Social workers often encourage community service rather than jail time, especially for younger offenders. It depends on the nature of the offense, but in general, social workers will always opt for community service instead.
The benefits of community service are far more significant than incarceration, and here’s how.
Jail often makes a person worse because other criminals surround them on the inside. Young adults don’t need to be exposed to such hostile environments early, especially if it’s a minor offense.
Moreover, once you are released from prison, the stigma of being a criminal never leaves you. It’s hard to find a job when you get out, and people generally look at you with biased views.
These factors impede an individual from achieving their true potential. If corrective action through community service can do the job and get their act together, why not consider the option?
Exposing yourself to the prison system is a major no-no and should be avoided at all costs. The lifelong impacts of prison never leave you.
Counseling and crime reduction
Community development through crime reduction is a goal all social workers have on their minds. However, small working-class communities often have unresolved childhood issues that make them behave a certain way.
Most of them are unaware of therapy, and even if they are, they don’t have the money to seek a therapist anyway.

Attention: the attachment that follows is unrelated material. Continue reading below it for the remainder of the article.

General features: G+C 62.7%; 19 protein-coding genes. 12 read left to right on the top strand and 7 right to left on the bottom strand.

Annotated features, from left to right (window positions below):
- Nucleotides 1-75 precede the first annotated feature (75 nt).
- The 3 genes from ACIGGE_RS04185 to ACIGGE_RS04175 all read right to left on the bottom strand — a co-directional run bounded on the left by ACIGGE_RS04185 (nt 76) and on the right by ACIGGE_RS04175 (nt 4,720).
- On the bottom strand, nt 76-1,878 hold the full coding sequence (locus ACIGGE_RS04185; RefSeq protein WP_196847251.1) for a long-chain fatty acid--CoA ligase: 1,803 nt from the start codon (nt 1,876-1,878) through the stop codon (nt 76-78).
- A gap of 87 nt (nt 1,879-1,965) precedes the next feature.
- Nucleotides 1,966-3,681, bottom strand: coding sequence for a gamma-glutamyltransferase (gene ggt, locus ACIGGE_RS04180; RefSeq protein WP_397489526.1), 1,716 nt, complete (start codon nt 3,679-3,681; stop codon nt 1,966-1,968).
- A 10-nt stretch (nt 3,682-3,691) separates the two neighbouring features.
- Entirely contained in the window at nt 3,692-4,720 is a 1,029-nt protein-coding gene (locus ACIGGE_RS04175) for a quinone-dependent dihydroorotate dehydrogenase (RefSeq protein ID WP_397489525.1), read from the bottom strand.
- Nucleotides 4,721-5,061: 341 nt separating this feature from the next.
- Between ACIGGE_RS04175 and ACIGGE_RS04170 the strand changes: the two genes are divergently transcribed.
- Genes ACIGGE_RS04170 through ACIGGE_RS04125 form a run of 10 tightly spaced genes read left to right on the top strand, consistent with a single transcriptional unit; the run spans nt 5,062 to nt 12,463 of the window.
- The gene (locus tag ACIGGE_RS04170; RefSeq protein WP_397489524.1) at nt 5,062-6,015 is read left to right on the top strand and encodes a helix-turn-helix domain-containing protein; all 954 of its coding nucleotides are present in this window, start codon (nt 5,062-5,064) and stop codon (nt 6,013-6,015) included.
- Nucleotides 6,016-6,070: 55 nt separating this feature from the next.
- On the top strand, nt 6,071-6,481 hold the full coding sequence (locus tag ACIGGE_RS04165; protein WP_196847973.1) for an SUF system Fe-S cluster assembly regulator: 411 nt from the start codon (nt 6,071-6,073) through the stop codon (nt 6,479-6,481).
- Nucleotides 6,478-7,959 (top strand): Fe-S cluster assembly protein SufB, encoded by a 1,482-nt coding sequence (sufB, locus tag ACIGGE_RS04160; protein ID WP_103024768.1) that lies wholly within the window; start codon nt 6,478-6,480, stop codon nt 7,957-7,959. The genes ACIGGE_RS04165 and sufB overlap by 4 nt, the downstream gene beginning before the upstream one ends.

Social workers help counsel these individuals and get to the root of what the real issue is. Whether it’s childhood neglect or emotional instability as an adult, it’s essential to talk to these people. Catharsis and therapy can go a long way rather than letting them lash out at society in the most unhealthy and illegal practices.
Assuming that they will have full-length therapy practices is an unrealistic estimation. A few sessions a month for about an hour is all these social workers can squeeze. However, that too can go a long way in changing the way they think.
Encouraging job/ college fairs
Small communities often go unnoticed during job drives. People are often unmotivated to do anything, so they could be overlooked and never achieve much in society.
The same goes for high-school graduates who don’t have much on their minds. A social worker can help these people find jobs and good universities. With the help of the local government, they can encourage job and college drives to get these people moving and help them do more for themselves in life.
It may seem like a reductionist solution to find them jobs, but once they derive meaning from life, they are likely to change their outlook on the world.
We’ve discussed some of the most common ways that social workers and community development are linked. The factors mentioned above highlight the essential roles of social workers and how they play an integral part in changing the community.
Perhaps now we might develop a new appreciation for social workers and start acknowledging the work they do. Sometimes a single worker can turn a whole community around by their sheer dedication. They indeed are the unsung heroes of our society.